My post Using Triggers & Bindings in Azure Functions V2 drew quite some attention over the past months. But there is a lot more to say about them. Time for a small follow up 😁

Covered previously ⌚

In my previous post we covered relative simple things like writing to blob storage and putting messages on a Service Bus. But the bindings for Azure Functions are so much more powerful.

Example: Table storage binding ✅

I really love Table storage, especially for simple data. Connecting to a storage account and getting the information from Table storage is not a lot of code, although it does feel like there’s a lot of plumbing there.

Let’s start with getting everything from a Table storage table (this is a very inefficient query, by the way).

var connectionString = "<YOUR-CONNECTION-STRING>";
var storageAccount = CloudStorageAccount.Parse(connectionString);
var tableClient = storageAccount.CreateCloudTableClient();
CloudTable table = tableClient.GetTableReference("<TABLE-NAME>");
await table.CreateIfNotExistsAsync();

var result = await GetEntitiesFromTable(table);

Just to be complete, here’s the code for the GetEntitiesFromTable method (we’ll be re-using this later on):

private static async Task<IEnumerable<T>> GetEntitiesFromTable<T>(CloudTable table) where T : ITableEntity, new()
{
    TableQuerySegment<T> querySegment = null;
    var entities = new List<T>();
    var query = new TableQuery<T>();

    do
    {
        querySegment = await table.ExecuteQuerySegmentedAsync(query, querySegment?.ContinuationToken);
        entities.AddRange(querySegment.Results);
    } while (querySegment.ContinuationToken != null);

    return entities;
}

So the first block of code, all 6 lines of them, are needed to:

  1. Get the connection string of the storage to connect to
  2. Create an instance of CloudStorageAccount
  3. Create a client to connect to Table Storage
  4. Get an instance of CloudTable for a specific table
  5. Create the table if it doesn’t exist
  6. Get all the entities from the CloudTable

Simplify that 🔽

Let’s see if Bindings can help make this simpler:

public static async Task Run(
    [HttpTrigger(AuthorizationLevel.Anonymous, "get", Route = null)] HttpRequest req,
    [Table("<TABLE-NAME>", Connection = "connstring")] CloudTable table,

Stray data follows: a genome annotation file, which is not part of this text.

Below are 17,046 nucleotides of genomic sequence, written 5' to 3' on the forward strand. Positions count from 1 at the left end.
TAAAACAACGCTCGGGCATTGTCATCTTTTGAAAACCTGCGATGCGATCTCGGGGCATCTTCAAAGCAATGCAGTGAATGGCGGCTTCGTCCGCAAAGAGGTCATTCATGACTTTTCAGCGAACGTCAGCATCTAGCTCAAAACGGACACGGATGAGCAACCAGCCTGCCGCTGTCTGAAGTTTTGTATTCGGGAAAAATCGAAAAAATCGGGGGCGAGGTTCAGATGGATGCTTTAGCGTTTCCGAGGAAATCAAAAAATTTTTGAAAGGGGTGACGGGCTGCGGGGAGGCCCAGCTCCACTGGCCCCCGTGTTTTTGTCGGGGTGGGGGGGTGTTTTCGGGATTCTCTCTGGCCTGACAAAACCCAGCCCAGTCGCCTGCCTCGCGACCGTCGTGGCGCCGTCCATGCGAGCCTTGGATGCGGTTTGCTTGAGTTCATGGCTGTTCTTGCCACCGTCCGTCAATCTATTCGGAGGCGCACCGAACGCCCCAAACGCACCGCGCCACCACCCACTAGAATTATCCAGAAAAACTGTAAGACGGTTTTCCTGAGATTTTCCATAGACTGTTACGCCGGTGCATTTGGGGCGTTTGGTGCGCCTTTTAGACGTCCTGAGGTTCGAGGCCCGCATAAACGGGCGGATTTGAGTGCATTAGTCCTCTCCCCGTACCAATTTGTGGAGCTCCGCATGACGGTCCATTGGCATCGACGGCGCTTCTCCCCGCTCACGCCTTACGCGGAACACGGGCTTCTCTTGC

ILogger log)
{
    var result = await GetEntitiesFromTable(table);
}

The Table binding on line 3 takes care of 5 of all 6 lines of code of our previous implementation. That means there’s only 1 line* of code left! We’re automatically getting an instance of CloudTable pointing to the right table in the right storage account, just by specifying the binding the right way. This is AWESOME!

* I know we still have the GetEntitiesFromTable method, but that also didn’t count in the first example, so there 😁

We can of course also get an instance of CloudTable that points to a specific partition in the storage table by providing the partition key in the binding:

[Table("<TABLE-NAME>", "<PARTITION-KEY>", Connection = "connstring")] CloudTable table

Simpler! ⏬

How about we can have the binding provide you with exactly one entity that satisfies the query you would like to perform? Well, you can. In the example below we’re using the rowKey that is specified as part of the URL for the HttpTrigger as the value for the row key of the entity in partition “<PARTITION-KEY>” we would like to retrieve.

public async Task<IActionResult> Run(
    [HttpTrigger(AuthorizationLevel.Anonymous, "get", Route = "entities/{rowKey}")] HttpRequest req,
    [Table("<TABLE-NAME>", "<PARTITION-KEY>", "{rowKey}", Connection = "connstring")] MyEntity entity

This abstracts away everything about connecting to table storage and querying for a specific entity… and just provides that one entity you’re looking for as a parameter to your Function.

Table Storage bindings awesomeness
Mind. Blown.

Got questions? Contact me!

Hope this helps.